The Event Analysis Report will be peer-reviewed by a third-party firm who will review both the engineering and operational aspects of the system. The Report will be available to the public once it is complete.

There were reports that the levee failed, is that true?

No that is false. All 41 miles of the levee were inspected daily by drone, four wheeler, or helicopter. The levees performed as designed, and at no point did the levees fail or were they at risk of failing. One very small area had superficial top soil erosion that was discovered during the inspections. After our engineers consulted with the Corps of Engineers, that area was reinforced with sandbags as a precaution during the event. That area has already been permanently repaired and recompacted.

Why did the north portions of Sienna see less street flooding than the southern portions? Why does the north pump station have more pumping capacity than the south pump station?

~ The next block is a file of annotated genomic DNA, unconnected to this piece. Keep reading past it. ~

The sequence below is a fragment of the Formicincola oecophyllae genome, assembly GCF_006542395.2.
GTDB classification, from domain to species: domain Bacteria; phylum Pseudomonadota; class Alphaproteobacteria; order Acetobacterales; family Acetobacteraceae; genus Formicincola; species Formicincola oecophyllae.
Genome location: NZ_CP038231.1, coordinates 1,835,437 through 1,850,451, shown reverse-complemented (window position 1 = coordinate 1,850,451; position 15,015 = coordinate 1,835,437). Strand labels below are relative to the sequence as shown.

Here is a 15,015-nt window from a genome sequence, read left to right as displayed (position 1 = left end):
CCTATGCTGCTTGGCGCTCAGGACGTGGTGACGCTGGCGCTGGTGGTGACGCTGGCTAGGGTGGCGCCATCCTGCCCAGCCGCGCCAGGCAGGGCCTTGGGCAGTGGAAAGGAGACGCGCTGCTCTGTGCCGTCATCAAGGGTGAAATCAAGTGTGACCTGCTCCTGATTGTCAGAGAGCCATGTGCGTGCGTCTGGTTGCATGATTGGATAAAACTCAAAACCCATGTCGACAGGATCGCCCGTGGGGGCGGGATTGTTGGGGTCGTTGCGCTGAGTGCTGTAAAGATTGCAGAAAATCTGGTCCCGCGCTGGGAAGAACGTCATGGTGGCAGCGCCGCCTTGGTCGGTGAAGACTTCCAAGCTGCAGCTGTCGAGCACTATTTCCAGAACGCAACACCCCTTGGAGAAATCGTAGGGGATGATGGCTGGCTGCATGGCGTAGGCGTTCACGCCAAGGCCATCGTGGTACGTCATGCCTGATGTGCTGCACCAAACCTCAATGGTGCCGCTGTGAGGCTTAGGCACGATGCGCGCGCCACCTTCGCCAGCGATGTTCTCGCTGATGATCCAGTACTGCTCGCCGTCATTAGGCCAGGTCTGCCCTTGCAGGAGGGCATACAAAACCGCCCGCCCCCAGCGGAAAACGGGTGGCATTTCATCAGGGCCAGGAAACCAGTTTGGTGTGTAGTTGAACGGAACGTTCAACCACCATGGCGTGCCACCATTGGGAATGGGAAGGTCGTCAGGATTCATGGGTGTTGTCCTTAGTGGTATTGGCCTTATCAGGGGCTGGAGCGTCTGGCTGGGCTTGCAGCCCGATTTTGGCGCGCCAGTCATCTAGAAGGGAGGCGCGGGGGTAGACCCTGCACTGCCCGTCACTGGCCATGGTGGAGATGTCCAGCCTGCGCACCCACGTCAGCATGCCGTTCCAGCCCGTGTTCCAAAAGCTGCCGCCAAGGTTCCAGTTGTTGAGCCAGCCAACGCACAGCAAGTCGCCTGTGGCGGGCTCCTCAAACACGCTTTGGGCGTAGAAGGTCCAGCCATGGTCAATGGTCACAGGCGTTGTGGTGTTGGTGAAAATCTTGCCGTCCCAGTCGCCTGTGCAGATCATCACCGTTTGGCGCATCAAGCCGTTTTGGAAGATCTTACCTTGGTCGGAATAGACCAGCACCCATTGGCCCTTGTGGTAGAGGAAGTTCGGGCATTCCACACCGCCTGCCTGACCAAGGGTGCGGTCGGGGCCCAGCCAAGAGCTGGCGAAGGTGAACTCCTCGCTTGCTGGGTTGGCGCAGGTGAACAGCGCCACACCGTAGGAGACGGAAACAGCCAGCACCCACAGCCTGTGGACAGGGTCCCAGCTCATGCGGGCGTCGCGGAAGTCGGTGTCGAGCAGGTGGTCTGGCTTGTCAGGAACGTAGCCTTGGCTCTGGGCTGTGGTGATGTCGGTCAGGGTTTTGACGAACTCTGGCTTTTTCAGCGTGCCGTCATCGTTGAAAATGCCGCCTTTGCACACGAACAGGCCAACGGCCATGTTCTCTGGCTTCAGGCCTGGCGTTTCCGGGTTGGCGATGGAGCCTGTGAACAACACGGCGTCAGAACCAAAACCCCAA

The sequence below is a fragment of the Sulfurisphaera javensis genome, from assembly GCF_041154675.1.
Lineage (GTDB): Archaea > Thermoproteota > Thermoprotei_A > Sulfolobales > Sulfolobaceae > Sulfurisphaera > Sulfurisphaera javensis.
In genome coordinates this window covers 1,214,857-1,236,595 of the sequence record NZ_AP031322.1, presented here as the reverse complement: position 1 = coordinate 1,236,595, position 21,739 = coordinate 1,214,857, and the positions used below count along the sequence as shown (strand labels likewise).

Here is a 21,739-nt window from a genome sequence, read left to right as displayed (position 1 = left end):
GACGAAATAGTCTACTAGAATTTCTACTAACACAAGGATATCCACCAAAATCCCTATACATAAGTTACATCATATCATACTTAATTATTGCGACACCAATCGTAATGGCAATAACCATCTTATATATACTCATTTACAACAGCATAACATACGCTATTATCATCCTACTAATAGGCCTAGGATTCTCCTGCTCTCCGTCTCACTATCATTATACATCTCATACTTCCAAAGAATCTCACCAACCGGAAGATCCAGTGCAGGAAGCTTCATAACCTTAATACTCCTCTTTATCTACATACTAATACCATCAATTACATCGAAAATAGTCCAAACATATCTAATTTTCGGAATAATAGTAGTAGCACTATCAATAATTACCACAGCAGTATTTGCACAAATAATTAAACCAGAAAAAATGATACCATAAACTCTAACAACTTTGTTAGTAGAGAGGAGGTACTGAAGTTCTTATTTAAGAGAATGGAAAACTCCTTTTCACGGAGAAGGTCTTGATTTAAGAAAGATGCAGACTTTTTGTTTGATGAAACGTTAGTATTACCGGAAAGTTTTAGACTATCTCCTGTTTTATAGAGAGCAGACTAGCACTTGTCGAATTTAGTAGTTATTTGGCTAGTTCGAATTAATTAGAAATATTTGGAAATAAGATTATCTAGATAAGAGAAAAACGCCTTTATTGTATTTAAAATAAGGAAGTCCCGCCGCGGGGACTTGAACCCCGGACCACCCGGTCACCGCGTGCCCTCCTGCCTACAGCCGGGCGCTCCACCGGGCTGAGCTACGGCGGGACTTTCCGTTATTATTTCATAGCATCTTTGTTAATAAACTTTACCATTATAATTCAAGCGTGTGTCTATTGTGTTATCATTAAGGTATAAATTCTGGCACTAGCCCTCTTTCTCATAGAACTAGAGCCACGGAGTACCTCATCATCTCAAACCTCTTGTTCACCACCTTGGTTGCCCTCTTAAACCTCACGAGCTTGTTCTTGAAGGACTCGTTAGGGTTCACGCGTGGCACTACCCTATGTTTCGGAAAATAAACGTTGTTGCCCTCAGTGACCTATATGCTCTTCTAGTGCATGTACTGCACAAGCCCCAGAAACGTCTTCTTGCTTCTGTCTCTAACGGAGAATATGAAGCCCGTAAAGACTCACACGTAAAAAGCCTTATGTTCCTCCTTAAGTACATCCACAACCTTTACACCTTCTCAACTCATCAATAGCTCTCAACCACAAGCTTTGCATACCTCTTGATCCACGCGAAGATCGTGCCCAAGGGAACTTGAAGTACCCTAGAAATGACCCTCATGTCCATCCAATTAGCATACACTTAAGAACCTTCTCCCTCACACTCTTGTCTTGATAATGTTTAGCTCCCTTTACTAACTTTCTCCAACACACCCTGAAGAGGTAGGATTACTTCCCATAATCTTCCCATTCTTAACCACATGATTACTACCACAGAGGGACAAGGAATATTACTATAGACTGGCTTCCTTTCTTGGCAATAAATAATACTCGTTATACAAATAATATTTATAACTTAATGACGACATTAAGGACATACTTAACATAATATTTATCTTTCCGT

Generally, the answer is because of different topographical features, and a fortuitous turn of events. The area of Sienna within the north levee outfall to Flat Bank Creek which is natural channel that happens be very deep compared to the surrounding land. That allows more water to get into that channel and out to the river faster. The north pump station has more pumps for two reasons: first, the water table in the north is very high, so water is constantly flowing into the system. The pumps have to account for that ground water infiltration, so they are slightly bigger than if there were no ground water. Second, the north pump station initially had half the number of pumps, but had a large detention pond. In 2001, the City of Missouri City purchased that land for its water treatment plant. As part of that project, the detention pond was replaced with additional pumps.